What’s the biggest issue facing the LGBTQ+ community on the Big Island?
June 25, 2023, 4:02 PM HST
* Updated June 25, 4:07 PM
As of June 1, the first day of Pride Month, more than 520 bills had been introduced in state legislatures throughout the country targeted at restricting the rights — and lives — of people in the lesbian, gay, bisexual, transgender, questioning, plus community. A total of 74 measures had been enacted.
That’s according to the Human Rights Campaign, the largest LGBTQ+ civil rights organization in the nation, which is tracking:
- More than 125 gender-affirming care bans, measures that would prevent transgender and non-binary youth from accessing supportive health care.
- 30-plus anti-transgender bathroom bills.
- More than 100 anti-LGBTQ+ curriculum censorship bills, similar to a Florida mandate that critics call the “Don’t Say Gay” law which prohibits classroom discussion about sexual orientation or gender identity in certain grade levels or in a specified manner.
- 45 measures that would ban drag queen performances.
Fortunately, Hawai‘i is bucking that trend and expanding equality and protecting the rights of the state’s LGBTQ+ community, and the Human Rights Campaign includes the island state among those working toward innovative equality.
So when Big Island Now asked in its most recent poll last week what people thought was the biggest issue now facing the LGBTQ+ community on the Big Island, it’s not so surprising that most votes, or 52 percent, went to not knowing or it doesn’t affect people here.
Recent examples of policies passed by the state Legislature include a trio of measures signed into law last year by former Gov. David Ige. One of them was the Gender Affirming Treatment Act, which prohibits insurance providers from excluding gender-affirming treatments when medically necessary and requires health plans to provide information about gender transition services.
Hawai‘i law also explicitly prohibits discrimination in employment, public accommodations and housing based on sexual orientation and gender identity or expression. Lawmakers expanded on that in 2018 when they passed legislation that protects Hawai‘i students in a school or education program that receives state funding from discrimination based on sex, gender identity or sexual orientation.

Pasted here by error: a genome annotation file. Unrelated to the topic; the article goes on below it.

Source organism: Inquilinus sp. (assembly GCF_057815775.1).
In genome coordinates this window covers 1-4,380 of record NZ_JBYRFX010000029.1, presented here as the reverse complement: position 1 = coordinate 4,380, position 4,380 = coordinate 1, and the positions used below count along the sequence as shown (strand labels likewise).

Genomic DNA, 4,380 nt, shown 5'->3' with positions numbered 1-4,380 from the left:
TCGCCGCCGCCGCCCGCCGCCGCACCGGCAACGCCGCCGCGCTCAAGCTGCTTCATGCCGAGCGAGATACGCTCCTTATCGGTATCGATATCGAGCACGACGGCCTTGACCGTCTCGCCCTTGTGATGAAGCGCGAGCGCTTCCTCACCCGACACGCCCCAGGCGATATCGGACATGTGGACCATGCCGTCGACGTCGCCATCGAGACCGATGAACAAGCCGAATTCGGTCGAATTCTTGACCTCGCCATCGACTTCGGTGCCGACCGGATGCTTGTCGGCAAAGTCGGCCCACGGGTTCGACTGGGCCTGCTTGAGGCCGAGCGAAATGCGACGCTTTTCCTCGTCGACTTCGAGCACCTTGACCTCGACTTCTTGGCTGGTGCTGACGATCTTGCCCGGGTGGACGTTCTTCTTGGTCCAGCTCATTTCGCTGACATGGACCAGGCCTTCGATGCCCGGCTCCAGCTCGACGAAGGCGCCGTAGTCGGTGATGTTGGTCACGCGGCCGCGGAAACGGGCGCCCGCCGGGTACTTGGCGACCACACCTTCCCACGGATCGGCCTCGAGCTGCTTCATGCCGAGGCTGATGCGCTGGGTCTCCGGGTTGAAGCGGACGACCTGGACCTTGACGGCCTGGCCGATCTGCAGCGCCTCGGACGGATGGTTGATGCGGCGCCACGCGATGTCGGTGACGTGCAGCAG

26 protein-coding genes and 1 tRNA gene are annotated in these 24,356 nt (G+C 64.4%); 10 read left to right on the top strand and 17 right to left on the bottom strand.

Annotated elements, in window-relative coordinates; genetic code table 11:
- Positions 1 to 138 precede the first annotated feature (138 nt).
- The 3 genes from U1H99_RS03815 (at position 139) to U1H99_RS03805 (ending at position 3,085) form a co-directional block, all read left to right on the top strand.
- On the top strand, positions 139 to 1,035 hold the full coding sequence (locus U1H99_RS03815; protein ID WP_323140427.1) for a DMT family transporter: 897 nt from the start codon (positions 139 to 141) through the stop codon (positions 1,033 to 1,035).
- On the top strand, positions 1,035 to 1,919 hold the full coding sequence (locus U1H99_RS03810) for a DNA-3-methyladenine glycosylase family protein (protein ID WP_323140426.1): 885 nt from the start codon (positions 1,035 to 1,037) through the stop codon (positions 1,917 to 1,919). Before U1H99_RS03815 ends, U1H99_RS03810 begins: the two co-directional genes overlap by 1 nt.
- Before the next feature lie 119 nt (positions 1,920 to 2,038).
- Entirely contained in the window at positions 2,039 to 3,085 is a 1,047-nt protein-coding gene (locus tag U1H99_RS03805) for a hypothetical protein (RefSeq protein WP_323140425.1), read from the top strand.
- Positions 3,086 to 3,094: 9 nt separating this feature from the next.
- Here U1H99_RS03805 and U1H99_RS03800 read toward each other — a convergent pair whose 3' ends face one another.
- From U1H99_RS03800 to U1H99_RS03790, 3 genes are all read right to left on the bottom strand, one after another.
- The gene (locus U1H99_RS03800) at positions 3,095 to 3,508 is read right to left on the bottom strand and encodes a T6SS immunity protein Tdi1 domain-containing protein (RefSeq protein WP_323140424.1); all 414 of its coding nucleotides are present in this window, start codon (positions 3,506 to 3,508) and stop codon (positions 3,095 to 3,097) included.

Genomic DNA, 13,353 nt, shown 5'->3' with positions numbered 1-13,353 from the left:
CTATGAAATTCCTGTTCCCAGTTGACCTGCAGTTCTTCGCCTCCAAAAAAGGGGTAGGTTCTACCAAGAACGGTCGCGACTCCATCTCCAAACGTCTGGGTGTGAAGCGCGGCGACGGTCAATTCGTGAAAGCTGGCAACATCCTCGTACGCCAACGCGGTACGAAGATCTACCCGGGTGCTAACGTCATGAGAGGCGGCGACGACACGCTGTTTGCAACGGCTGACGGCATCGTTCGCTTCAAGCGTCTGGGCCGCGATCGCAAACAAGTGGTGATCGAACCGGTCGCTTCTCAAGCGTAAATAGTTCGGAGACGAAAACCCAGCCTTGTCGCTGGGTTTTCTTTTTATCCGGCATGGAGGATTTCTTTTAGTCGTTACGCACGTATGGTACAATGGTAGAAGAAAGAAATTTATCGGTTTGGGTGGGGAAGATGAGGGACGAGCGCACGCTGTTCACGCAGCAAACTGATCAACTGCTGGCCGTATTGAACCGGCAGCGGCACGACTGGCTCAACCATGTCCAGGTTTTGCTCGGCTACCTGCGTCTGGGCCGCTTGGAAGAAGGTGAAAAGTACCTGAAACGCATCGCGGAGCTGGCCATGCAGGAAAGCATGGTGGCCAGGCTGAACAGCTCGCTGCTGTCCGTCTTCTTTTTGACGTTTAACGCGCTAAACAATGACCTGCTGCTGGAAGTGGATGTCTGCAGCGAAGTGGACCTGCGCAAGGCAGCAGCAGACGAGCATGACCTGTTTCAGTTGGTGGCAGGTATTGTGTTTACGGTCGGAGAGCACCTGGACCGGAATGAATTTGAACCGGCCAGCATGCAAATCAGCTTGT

That doesn’t mean, however, that the LGBTQ+ community here doesn’t face challenges. The second most popular response to Big Island Now’s poll, with 24 percent, was hate crimes/violence with “Don’t Say Gay” laws coming in third at 5 percent.
Here are the full poll results:
- I don’t know; it doesn’t affect me: 228 (52%).
- Hate crimes/violence: 105 (24%).
- “Don’t Say Gay” laws: 22 (5%).
- Banning of LGBTQ+ books in public schools and libraries: 19 (4%).
- Transgender health care bans: 12 (2%).
- Employment inequality: 12 (2%).
- Anti-drag queen laws: 10 (2%).
- Housing discrimination: 10 (2%).
- Exclusion from organized or professional sports: 8 (1%).
- Education inequality: 6 (1%).
Total votes: 432.
While many of the choices in the poll are issues in several states on the mainland, which one person commenting on the poll pointed out, the backlash from the anti-LGBTQ+ movement in those places does affect members of the LGBTQ+ community here.
Keiva Lei Cadena, director of harm reduction services and community engagement for Kumukahi Health + Wellness, said just seeing that discrimination — and hate — elsewhere can lead LGBTQ+ people here isolating themselves, especially those still learning about themselves and not yet confident enough to be their own advocate.
Some of the comments on the poll question and Big Island Now’s coverage of the 11th annual Hawai‘i Island LGBTQ+ Pride Parade and Festival on June 24 in Downtown Hilo, with this year’s theme of “Fabulous Free Future” crafted in response to the seemingly growing anti-LGBTQ+ sentiment throughout the United States, also show that there’s more work to do.
Words such as perverts and pedophilia were used to describe people in the LGBTQ+ community. Doug Arthur, commenting on the Facebook link to Big Island Now’s story about this weekend’s Pride festivities, said: “A fabulous free future for pedos, groomers and other perverts.” Another commenter, David Iggy, called the event a “FREAK show.”
Not all commenters jumped on that bandwagon, however.
While he doesn’t think sexuality of any kind should be expressed in any way to kids, Rick said in response to one of the comments on last week’s poll: “I think it’s unfortunate you need to call people perverts because they like something you don’t. Hawai‘i is a place that everyone is vastly different and the majority of us do our best to respect the other guy.”